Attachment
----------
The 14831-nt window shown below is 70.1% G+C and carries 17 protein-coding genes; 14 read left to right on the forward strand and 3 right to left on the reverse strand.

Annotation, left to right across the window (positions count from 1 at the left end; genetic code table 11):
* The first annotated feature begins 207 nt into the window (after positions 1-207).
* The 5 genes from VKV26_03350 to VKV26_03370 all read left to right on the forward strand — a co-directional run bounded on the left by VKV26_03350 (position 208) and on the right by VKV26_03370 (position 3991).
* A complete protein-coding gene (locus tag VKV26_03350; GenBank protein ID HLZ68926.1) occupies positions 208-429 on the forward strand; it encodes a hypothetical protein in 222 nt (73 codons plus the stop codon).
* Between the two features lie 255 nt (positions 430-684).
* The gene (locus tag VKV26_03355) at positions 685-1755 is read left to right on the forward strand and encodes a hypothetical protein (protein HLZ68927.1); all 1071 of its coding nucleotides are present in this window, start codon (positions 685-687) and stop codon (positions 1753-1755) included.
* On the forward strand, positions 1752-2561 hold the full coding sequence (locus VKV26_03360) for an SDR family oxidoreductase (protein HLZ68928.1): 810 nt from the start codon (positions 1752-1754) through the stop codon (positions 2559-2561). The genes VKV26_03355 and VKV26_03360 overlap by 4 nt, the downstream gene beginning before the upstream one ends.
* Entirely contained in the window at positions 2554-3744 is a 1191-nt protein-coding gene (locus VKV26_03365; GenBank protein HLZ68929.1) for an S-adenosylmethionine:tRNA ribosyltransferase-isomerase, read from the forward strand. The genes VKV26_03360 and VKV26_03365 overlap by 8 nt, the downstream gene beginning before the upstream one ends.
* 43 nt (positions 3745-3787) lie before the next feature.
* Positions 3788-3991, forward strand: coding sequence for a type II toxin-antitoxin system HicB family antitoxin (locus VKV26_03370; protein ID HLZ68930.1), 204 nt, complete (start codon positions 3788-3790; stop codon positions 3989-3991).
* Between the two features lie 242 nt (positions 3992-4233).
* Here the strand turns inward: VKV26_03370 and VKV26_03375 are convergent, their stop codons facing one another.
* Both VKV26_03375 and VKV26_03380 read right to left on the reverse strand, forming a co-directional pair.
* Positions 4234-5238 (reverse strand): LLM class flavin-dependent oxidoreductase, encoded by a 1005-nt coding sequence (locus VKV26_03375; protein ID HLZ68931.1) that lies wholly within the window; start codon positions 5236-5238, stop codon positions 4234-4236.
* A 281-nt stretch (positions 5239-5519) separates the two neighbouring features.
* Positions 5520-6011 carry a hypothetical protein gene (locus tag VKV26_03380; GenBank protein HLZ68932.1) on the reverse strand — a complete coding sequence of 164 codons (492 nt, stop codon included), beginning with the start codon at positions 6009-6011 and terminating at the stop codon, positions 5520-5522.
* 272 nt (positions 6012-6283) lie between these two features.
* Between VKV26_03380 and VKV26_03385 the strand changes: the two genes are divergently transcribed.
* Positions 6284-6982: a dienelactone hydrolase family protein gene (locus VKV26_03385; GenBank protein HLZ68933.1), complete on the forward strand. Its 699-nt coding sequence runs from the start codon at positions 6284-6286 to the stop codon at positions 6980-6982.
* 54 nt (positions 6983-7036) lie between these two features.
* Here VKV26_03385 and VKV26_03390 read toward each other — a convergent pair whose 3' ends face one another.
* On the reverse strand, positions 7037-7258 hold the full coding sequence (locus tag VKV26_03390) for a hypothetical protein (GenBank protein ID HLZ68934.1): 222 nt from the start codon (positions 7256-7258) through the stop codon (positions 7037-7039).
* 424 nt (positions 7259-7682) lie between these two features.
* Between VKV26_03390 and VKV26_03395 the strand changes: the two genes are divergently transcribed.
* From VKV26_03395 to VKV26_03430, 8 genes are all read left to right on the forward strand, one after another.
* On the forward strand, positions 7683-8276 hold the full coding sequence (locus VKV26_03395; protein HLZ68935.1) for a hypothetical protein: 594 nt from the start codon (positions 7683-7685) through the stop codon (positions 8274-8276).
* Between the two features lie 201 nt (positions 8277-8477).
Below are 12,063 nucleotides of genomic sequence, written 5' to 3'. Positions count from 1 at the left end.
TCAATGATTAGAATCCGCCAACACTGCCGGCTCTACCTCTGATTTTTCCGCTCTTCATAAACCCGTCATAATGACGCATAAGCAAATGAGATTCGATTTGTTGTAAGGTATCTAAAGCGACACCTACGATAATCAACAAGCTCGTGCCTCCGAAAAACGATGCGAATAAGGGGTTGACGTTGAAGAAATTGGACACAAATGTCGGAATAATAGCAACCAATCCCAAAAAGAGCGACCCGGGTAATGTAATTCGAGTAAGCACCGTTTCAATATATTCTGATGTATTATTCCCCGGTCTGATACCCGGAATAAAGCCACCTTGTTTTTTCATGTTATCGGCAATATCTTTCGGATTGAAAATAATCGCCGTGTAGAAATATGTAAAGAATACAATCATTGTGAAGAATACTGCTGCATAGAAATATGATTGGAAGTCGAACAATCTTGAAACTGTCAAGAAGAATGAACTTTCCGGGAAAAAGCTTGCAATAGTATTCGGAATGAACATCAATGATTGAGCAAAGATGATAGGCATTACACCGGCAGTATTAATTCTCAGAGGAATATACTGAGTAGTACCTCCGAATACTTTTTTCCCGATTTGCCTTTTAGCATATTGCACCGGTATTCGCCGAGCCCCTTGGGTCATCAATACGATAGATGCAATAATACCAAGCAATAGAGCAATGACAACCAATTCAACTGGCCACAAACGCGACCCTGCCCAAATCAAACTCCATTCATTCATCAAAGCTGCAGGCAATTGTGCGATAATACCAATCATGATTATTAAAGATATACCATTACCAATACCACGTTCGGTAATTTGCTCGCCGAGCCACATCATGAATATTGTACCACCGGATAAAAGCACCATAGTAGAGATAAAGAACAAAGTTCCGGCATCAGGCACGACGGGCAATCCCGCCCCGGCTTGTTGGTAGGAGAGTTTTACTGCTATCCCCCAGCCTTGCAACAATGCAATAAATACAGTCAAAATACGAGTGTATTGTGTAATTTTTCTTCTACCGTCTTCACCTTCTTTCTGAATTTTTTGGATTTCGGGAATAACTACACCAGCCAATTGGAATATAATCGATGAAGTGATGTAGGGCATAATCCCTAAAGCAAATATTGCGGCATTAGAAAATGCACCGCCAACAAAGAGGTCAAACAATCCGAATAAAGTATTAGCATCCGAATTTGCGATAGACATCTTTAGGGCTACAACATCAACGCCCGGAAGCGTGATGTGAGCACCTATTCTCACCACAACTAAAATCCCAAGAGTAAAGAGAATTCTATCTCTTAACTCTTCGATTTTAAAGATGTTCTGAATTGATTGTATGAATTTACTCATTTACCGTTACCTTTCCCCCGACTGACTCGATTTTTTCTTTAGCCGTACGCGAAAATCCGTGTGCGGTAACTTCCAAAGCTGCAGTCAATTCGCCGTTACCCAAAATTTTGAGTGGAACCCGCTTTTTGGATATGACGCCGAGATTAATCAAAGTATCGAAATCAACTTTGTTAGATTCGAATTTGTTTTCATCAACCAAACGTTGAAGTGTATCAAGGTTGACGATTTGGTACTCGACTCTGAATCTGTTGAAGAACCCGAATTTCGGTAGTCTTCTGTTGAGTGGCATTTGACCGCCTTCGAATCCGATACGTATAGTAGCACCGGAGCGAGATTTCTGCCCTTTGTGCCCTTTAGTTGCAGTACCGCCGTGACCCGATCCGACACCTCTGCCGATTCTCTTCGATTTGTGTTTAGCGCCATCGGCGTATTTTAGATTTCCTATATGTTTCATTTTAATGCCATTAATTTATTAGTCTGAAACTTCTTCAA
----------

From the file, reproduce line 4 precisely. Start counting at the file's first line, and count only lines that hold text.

* The 5 genes from VKV26_03350 to VKV26_03370 all read left to right on the forward strand — a co-directional run bounded on the left by VKV26_03350 (position 208) and on the right by VKV26_03370 (position 3991).